FIG. 2 shows that a typical message format might be in a system such as shown in FIG. 1. In FIG. 2 note that message 1 is comprised of a flag byte (F), an address byte (A), a control byte (C), four information bytes (I), two block check bytes (BC) and a flag byte (F). Message 2 has the same format except that five information bytes have been transmitted in place of four. Usually systems of the type shown in FIG. 1 will have the capability of transmitting any number of information bytes in a message from 1 to 256 or more. For purposes of this invention, the important feature to note concerning this type of message format is that the message begins and ends with the flag byte (F). Such a signal provides a unique character which always signals the beginning or the end of a message and cannot be confused by the receiving terminal with data.
In order to devise a system of transmission which contains unique characters it is necessary to isolate certain bit patterns which are apart from what is permissible in a data byte. Thus, a flat byte might, for example, be comprised of a zero state bit followed by six consecutive one state bits followed by a zero state bit. Such a flag would place a constraint upon data transmission in that it could not contain any more than five consecutive one state bits to be a valid data message. An F byte of the form just described is shown in FIG. 3.
FIG. 4 is a block diagram of the transmitter in a system such as shown in FIG. 1. Data input bits are shown entering a modulator 106 which also receives a "carrier" signal generated from dibit signal generator 107. The modulated dibit signal is then sent over the communication system to receiver circuits for display or other uses at the receiver terminal. Since digital reception requires the recognition of only two states, the one state and the zero state, the dibit generated at 107 can be modulated at 106 in such a manner that a phase reversal occurs upon the reception of the zero data bit but no phase reversal occurs upon the reception of a one state data bit. This type of modulation is shown in FIG. 5.
FIG. 5 at line A shows that the basic dibit signal generated at 107 in FIG. 4 is a recurring square wave pattern. A data bit stream at line B comprised of one, zero, one, one, zero, zero, one is shown as a modulating input with the resulting modulated dibit signal shown on line C. Note that a phase reversal occurs for the dibit signal whenever a zero state data input is sensed such as at 108 while no phase reversal occurs when a one state bit is sensed such as at 109.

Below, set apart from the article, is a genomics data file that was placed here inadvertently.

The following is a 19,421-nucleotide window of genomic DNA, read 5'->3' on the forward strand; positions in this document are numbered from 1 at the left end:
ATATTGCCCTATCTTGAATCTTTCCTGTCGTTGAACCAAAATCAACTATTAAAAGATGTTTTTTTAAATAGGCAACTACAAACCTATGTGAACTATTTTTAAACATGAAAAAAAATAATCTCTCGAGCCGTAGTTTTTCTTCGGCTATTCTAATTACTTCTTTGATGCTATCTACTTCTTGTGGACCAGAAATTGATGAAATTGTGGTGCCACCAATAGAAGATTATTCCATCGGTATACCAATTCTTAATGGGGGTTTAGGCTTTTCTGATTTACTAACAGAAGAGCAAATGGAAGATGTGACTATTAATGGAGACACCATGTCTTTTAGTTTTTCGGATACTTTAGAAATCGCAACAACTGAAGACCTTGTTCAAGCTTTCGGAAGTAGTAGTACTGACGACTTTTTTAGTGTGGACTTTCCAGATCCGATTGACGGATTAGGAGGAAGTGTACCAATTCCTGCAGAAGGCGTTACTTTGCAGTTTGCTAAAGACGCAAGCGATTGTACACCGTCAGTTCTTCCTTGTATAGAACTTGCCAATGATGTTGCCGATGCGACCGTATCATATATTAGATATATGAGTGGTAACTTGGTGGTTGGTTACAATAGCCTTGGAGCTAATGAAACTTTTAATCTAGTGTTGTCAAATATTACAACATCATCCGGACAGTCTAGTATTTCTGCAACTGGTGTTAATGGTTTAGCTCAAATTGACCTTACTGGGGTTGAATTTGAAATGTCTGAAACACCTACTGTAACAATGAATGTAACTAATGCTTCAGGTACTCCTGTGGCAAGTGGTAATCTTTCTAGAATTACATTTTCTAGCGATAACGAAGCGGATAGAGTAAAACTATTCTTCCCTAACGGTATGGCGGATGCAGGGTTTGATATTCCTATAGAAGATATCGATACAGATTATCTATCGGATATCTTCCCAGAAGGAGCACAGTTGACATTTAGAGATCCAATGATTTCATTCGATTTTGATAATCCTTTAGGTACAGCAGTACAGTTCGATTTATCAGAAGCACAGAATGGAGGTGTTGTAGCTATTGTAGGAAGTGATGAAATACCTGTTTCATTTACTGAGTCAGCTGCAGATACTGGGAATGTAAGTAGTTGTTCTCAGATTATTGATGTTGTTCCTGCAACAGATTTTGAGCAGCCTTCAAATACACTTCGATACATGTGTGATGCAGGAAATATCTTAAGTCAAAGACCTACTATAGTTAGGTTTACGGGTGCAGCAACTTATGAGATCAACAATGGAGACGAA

In a preferred embodiment of a receiving terminal, the terminal is enabled to operate at five different speeds, 9600 bits per second, 4800 bits per second, 2400 bits per second, 1200 bits per second and 600 bits per second. FIG. 6 shows the data bit/dibit relationship for these various speeds. The dibit signal remains constant at 9600 bits per second but the speed at which data is being received varies according to the speed which has been selected at the transmitter. In FIG. 6, line A, where the data bit rate is at 9600 bits per second, one data bit duration equals one dibit duration. This was also the example shown in FIG. 5. In line B where the data rate is 4800 bits per second, one data bit duration is equal to two dibits. Consequently, a one state data bit is seen in the modulated dibit stream as two successive dibits while a zero bit is seen in the modulated dibit stream as a phase reversed dibit, that is, a zero dibit followed by a one dibit, that is, non-phase reversed dibit. In line C a speed of 2400 bits per second is shown where one data bit duration is equal to four dibits. At this speed, a one state data bit is seen in the modulated dibit stream as four one dibits while a zero data bit is seen as one zero dibit plus three one dibits. In line D a data rate of 1200 bits per second is shown where eight dibits occur for every one data bit. In this instance a one state data bit will be mirrored in the modulated dibit stream by eight one dibits while a zero bit will be mirrored in the modulated dibit stream by one zero dibit plus seven one dibits. At the speed of 600 bits per second shown in line E, 16 dibits will be generated during the reception of each data bit. In this case, 16 one dibits mirror one one state data bit while a zero data bit is mirrored by one zero dibit plus 15 one state dibits.